Category Archives: beaches

A Trek Around ‘One Of The World’s Most Beautiful Beaches’

Referred to as ‘one of the top 10 favourite beaches in the world’ and ‘one of Tasmania’s most celebrated locations’, the lesser-known fact about this place is that it is also home to some near extinct plantlife.

Up to the Wineglass Bay lookout

Pathway up to the Wineglass Bay lookout at Freycinet National Park

Pathway up to the Wineglass Bay lookout at Freycinet National Park

I prefer my hikes a little rugged so the first kilometre of this hike was disappointing, an easy walk along a perfectly pummeled pathway, constant width, winding gently up the mountain.

And there were quite a few people. Well, lots. So I followed others, all sorts and every sort of others, and felt a little as though I was climbing up to the top of a family flume ride at Disneyland.

View from lookout down onto bright blue sea of Wineglass Bay

View from lookout down onto bright blue sea of Wineglass Bay

Once at the lookout it all made sense. There we all stood, shoulder to shoulder, admiring the view and the crescent curve of Wineglass Bay. Graced with a clear sky day where the sun illuminated the turquoise of a sea that kissed the edge of a fine, sandy beach, high above the shoreline people posed and cameras clicked away.

It was (and is) the stuff of postcards.

Down from the lookout to Wineglass Bay beach

The crowds thinned on the next stretch, many people deciding not to trek the next section and feel the fine sand in between their toes. Maybe it was wise: the difficulty of the walk tripled with a descent of rocky steps that put plenty of pressure on the knees.

After steep rocky steps and a short stint of a woodland pathway we pushed through an opening in the trees to arrive at a white sand beach, sun bringing out the strongest blues and turquoises of a clean, clear ocean. Knee high waves crashed onto a beach dotted with groups of people, tiny in the distance, who had made the trek down to the shore.

View of beach and ocean edge at Wineglass Bay, Freycinet National Park

Wineglass Bay, Freycinet National Park in Tasmania, Australia

Crystal clear waters at Wineglass Bay, Freycinet National Park

Crystal clear waters at Wineglass Bay, Freycinet National Park

There was a moment of travel spoilt realisation: although this is an undoubtedly a beautiful beach, so are so many of Australia’s beaches.

I wasn’t as blown away by it as I maybe could or should have been.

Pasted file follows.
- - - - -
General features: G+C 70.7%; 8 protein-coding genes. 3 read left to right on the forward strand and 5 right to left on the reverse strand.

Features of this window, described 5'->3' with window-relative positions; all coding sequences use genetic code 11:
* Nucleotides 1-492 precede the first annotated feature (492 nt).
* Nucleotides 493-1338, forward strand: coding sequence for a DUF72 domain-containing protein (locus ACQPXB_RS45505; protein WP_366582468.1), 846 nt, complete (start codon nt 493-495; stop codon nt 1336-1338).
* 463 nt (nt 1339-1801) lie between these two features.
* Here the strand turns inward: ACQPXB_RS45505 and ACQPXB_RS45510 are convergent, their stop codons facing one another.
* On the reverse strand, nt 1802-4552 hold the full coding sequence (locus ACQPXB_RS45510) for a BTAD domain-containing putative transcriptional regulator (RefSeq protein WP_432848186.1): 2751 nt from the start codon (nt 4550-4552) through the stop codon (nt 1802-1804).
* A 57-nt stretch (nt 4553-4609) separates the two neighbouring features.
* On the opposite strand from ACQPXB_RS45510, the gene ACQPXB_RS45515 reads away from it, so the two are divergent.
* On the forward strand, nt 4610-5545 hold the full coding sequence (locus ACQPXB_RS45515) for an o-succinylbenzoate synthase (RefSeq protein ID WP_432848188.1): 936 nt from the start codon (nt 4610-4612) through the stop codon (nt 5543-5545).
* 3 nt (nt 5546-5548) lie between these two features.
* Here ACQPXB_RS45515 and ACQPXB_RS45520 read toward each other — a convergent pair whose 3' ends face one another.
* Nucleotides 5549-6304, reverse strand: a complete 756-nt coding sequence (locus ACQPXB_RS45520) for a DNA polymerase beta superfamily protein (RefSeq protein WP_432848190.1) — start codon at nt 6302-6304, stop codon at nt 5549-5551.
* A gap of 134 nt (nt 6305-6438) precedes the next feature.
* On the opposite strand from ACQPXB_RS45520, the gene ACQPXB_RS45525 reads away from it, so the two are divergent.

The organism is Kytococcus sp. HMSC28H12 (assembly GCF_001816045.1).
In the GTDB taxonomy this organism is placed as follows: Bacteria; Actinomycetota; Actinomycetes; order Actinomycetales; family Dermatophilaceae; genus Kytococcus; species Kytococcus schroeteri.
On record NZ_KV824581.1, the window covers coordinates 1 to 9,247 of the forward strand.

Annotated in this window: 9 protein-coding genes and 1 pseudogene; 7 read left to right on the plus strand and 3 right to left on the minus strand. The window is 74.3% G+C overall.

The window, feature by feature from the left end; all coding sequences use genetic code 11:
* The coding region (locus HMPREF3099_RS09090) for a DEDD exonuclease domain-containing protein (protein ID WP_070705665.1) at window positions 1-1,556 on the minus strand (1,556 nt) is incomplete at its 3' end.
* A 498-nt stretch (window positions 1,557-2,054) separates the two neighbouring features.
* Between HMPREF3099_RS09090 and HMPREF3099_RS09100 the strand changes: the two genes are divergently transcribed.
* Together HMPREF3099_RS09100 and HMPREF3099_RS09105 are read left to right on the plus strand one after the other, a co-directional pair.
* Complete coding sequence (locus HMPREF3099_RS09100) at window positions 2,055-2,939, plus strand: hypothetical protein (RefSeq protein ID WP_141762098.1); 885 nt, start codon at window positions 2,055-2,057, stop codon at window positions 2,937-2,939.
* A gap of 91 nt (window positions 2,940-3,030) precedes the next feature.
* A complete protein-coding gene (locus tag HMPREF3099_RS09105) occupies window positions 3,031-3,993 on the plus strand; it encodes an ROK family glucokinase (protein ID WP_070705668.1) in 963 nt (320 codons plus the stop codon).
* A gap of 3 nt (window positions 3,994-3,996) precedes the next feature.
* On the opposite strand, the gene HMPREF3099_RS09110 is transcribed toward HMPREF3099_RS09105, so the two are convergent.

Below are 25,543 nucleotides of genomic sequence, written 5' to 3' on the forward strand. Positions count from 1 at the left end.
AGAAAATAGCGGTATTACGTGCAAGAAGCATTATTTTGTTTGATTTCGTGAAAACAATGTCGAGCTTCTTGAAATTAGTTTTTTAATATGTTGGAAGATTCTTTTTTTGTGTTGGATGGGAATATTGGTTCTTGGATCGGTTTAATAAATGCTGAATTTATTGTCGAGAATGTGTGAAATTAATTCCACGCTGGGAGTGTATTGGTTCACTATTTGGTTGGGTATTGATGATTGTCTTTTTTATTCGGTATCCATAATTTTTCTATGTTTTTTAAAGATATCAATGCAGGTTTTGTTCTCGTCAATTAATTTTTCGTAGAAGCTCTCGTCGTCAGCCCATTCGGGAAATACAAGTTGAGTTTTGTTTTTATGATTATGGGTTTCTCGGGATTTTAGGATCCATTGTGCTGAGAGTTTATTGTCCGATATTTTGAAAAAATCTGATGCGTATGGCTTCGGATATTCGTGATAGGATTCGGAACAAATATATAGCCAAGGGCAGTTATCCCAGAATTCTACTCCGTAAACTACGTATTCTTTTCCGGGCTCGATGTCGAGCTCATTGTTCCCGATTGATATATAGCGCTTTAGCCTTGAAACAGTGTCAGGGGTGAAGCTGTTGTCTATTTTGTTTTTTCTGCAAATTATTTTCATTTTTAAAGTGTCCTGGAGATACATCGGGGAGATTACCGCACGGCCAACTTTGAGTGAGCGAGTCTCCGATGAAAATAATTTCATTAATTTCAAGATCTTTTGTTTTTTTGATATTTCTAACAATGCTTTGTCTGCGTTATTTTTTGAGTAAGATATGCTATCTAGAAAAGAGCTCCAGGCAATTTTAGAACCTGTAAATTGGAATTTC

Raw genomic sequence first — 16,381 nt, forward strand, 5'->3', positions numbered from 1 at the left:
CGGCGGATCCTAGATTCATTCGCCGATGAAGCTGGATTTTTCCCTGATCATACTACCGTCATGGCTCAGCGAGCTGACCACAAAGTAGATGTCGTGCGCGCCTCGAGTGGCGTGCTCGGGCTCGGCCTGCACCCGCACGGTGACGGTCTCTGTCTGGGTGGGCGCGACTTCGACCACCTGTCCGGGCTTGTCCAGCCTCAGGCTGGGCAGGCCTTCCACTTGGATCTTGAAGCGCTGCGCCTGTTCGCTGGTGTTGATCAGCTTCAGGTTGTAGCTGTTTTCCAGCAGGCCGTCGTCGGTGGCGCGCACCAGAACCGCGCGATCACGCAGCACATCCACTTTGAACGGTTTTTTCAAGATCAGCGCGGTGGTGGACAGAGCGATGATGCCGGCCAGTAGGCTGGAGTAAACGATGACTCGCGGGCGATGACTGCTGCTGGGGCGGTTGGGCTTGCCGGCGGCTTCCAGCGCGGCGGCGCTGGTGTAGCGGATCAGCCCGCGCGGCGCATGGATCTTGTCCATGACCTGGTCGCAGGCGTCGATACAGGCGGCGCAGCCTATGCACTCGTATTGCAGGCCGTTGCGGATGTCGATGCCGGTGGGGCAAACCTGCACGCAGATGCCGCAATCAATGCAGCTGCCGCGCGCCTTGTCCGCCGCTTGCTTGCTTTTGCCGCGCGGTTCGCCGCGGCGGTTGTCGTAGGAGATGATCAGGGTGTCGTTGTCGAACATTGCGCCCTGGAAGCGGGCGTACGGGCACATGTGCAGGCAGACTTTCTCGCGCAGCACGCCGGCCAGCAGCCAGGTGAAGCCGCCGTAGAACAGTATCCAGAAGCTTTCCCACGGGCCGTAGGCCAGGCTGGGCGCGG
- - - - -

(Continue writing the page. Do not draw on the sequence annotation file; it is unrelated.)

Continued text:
Cutting across to Hazards Beach

D-man and I continued on through woodland and ferny passages, alongside white flower scrub and tarns holding puddles of aqua blue. We walked on stretches of newly built boardwalk designed to protect the natural environment. Tasmanians, I realised, get hiking. Maybe even sanitised it, in parts, but I wasn’t complaining.

Wineglass Bay to Hazards Beach Circuit Walk

Wineglass Bay to Hazards Beach Circuit Walk

A bird of prey hovered, silhouetted against a bright sky interrupted only by a few puffs of leftover cloud. We restocked the suncream and cut across the peninsula to picnic at Hazards Beach, but with a buffeting westerly breeze I realised that lunch would have to wait.

As we walked along Hazards beach I ran some of the sand through my hands. It was grittier, thicker than that of Wineglass Bay. But the beach itself? Equally as – if not even more – beautiful than Wineglass Bay.

End of Hazards Beach in Freycinet National Park, Tasmania

Possibly the best lunch spot… ever

We finally settled on a snack spot in a protected little cove at the far north end of the beach where the waters were still. Sitting on rocks smoothed from years of waters rolling over them, we ate warm, squashed sandwiches and chatted to the pademelon who hung around.

Other than the pademelon, we had this place to ourselves. This spot was the perfect spot, the best spot of the trek. I could have frozen this moment and lived in it forever.

Granite and grass trees

And then the last section of the hike, which was a mixture of cutting across rocky hillsides and through grassy patches and sparse woodland until we all but bumped into the nearly-last-standing grass tree.

This tree sprouted a head full of green and brown spikes and trimmed facial hair around a smiling mouth. The things that a tired mind can conjure up.

Grass tree in Freycinet National Park

Spot the features